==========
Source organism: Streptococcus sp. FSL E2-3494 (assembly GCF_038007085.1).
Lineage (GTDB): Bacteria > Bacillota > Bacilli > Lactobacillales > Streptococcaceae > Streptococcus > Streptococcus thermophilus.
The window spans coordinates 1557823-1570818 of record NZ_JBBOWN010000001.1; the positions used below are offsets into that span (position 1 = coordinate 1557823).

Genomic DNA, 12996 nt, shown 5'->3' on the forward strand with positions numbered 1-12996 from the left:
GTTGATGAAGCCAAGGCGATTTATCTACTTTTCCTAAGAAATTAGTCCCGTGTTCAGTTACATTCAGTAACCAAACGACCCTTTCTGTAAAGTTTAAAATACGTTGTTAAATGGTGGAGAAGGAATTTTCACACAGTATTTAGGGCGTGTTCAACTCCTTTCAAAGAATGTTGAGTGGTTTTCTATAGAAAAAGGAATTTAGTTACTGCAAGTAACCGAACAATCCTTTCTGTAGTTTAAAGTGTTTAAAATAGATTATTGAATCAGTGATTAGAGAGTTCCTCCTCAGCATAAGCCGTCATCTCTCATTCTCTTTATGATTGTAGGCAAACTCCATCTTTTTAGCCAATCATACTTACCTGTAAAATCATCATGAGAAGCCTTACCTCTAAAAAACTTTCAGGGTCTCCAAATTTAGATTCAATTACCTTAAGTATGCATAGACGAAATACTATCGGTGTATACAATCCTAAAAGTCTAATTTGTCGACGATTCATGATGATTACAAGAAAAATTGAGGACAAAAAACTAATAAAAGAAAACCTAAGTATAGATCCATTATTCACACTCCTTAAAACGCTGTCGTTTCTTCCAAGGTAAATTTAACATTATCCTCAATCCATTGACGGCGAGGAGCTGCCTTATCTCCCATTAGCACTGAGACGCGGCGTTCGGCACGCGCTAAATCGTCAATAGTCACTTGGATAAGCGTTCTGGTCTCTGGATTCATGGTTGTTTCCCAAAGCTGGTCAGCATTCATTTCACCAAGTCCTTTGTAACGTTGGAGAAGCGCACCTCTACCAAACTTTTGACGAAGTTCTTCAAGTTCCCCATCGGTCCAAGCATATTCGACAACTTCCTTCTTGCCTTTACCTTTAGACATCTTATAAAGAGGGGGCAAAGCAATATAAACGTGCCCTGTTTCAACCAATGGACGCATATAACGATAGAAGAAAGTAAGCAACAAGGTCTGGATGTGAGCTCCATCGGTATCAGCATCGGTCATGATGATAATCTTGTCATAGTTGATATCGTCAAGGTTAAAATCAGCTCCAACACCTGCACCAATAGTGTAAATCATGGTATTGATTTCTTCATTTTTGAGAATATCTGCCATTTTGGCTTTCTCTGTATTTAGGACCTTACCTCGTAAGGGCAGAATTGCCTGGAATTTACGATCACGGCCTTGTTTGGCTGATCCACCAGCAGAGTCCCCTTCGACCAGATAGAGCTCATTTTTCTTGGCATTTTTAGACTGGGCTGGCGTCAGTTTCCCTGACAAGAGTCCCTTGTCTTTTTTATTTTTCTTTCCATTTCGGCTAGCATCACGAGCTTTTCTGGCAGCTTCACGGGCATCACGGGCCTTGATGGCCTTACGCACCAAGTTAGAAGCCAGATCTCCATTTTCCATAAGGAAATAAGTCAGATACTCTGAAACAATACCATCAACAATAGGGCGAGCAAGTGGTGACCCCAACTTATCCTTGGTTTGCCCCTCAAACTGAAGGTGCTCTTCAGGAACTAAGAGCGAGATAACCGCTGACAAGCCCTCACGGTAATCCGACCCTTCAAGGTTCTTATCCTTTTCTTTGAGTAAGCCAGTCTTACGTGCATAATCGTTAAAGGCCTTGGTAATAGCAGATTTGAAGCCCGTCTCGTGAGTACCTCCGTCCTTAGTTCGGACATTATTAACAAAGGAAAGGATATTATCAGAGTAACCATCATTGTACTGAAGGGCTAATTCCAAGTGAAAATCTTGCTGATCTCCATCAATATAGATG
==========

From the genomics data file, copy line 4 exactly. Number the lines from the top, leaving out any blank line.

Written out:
Genomic DNA, 12996 nt, shown 5'->3' on the forward strand with positions numbered 1-12996 from the left: